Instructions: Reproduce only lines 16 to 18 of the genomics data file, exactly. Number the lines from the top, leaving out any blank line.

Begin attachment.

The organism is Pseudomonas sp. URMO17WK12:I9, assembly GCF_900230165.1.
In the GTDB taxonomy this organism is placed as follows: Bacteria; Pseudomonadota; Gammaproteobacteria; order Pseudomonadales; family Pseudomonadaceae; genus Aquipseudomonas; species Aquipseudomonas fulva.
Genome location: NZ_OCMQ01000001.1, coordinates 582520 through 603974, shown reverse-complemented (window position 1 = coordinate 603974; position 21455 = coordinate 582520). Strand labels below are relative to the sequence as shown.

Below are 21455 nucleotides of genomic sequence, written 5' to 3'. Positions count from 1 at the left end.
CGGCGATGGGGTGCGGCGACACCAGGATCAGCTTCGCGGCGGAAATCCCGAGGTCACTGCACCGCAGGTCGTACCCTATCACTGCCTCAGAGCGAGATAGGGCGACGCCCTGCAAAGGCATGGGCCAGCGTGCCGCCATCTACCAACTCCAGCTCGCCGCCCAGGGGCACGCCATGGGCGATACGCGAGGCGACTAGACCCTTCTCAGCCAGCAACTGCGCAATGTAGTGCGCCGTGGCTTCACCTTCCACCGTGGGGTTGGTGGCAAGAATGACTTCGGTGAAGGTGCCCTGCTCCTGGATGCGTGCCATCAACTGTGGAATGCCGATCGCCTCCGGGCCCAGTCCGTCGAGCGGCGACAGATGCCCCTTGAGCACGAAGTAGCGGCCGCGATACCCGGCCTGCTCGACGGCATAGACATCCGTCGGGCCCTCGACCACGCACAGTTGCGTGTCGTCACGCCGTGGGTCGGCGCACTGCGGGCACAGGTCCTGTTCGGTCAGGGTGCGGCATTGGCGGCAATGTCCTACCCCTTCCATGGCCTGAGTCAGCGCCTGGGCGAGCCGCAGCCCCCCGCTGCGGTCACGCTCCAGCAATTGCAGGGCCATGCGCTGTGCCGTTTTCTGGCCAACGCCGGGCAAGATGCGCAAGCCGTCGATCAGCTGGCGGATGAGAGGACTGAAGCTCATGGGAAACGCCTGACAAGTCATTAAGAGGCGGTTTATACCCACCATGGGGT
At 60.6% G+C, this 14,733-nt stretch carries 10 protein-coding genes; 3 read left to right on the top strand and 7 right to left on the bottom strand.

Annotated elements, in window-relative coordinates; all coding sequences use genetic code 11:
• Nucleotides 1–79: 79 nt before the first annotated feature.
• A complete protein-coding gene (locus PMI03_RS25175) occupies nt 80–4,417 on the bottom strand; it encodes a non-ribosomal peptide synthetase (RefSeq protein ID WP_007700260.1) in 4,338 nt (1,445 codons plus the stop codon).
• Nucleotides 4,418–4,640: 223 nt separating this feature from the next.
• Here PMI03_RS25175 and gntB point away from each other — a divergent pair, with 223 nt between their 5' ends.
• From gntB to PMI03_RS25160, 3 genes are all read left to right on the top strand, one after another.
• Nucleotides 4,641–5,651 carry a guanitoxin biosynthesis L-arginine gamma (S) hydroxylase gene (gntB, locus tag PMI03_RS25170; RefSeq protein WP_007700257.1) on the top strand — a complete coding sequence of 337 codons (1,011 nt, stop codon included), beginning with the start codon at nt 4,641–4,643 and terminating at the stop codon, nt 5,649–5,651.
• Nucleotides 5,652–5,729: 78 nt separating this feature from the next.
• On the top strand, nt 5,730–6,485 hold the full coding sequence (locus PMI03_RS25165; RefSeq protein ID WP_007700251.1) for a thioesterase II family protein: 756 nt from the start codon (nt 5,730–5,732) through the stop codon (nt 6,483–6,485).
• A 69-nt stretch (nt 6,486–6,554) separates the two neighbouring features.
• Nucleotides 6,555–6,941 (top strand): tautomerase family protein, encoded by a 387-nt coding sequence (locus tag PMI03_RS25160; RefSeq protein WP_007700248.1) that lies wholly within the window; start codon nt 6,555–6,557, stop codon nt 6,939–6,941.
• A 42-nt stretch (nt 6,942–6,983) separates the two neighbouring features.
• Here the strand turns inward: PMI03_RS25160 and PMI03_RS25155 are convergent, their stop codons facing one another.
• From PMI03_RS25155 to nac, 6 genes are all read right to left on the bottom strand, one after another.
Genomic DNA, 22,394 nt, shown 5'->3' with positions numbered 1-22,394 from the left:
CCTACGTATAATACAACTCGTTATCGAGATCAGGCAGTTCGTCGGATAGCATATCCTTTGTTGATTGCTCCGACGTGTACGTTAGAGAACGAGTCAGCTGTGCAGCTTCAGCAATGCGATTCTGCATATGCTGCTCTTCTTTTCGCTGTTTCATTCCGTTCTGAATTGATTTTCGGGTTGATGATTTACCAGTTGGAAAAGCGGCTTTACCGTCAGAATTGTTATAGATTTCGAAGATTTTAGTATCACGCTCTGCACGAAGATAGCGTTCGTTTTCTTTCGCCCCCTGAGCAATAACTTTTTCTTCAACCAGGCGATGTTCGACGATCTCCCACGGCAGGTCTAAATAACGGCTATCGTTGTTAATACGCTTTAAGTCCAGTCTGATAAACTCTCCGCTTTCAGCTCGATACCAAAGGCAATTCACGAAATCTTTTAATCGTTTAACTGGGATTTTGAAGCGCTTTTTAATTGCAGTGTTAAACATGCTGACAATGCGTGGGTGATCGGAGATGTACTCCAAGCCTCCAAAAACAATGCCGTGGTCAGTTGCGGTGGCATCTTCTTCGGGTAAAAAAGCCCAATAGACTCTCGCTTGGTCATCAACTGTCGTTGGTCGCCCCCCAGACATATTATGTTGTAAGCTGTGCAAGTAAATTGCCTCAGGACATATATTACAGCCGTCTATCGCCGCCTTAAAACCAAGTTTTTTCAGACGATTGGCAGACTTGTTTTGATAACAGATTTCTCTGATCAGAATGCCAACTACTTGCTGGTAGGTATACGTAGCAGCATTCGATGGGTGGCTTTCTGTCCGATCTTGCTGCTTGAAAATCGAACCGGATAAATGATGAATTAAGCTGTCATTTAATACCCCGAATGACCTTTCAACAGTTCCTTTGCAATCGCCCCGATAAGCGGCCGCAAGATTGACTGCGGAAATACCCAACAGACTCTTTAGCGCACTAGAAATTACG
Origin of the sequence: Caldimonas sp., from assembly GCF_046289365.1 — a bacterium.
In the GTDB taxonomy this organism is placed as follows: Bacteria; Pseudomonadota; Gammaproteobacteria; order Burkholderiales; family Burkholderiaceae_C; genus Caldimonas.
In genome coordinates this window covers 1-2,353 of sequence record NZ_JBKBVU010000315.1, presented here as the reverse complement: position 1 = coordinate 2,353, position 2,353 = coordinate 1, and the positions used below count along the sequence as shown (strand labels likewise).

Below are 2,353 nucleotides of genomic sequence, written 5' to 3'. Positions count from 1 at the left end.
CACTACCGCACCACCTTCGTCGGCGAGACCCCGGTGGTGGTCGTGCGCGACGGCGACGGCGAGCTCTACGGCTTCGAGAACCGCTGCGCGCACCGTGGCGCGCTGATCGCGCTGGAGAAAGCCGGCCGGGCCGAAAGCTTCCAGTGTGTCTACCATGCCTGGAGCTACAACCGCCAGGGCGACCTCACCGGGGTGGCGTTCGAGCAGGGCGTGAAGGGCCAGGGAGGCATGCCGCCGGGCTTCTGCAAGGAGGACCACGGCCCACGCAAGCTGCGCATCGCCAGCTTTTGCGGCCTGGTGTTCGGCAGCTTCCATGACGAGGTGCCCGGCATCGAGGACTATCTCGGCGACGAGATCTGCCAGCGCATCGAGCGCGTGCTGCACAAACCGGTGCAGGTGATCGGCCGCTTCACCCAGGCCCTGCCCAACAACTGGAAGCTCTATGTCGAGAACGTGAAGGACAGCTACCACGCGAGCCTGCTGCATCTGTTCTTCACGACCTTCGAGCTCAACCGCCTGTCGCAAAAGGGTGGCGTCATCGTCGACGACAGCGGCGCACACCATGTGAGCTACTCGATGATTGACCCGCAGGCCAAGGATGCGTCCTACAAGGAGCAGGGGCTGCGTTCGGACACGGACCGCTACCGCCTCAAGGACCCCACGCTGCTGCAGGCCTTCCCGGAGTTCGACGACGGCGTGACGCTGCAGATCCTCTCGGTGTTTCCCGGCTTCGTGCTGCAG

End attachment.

• A 69-nt stretch (nt 6,486–6,554) separates the two neighbouring features.
• Nucleotides 6,555–6,941 (top strand): tautomerase family protein, encoded by a 387-nt coding sequence (locus tag PMI03_RS25160; RefSeq protein WP_007700248.1) that lies wholly within the window; start codon nt 6,555–6,557, stop codon nt 6,939–6,941.
• A 42-nt stretch (nt 6,942–6,983) separates the two neighbouring features.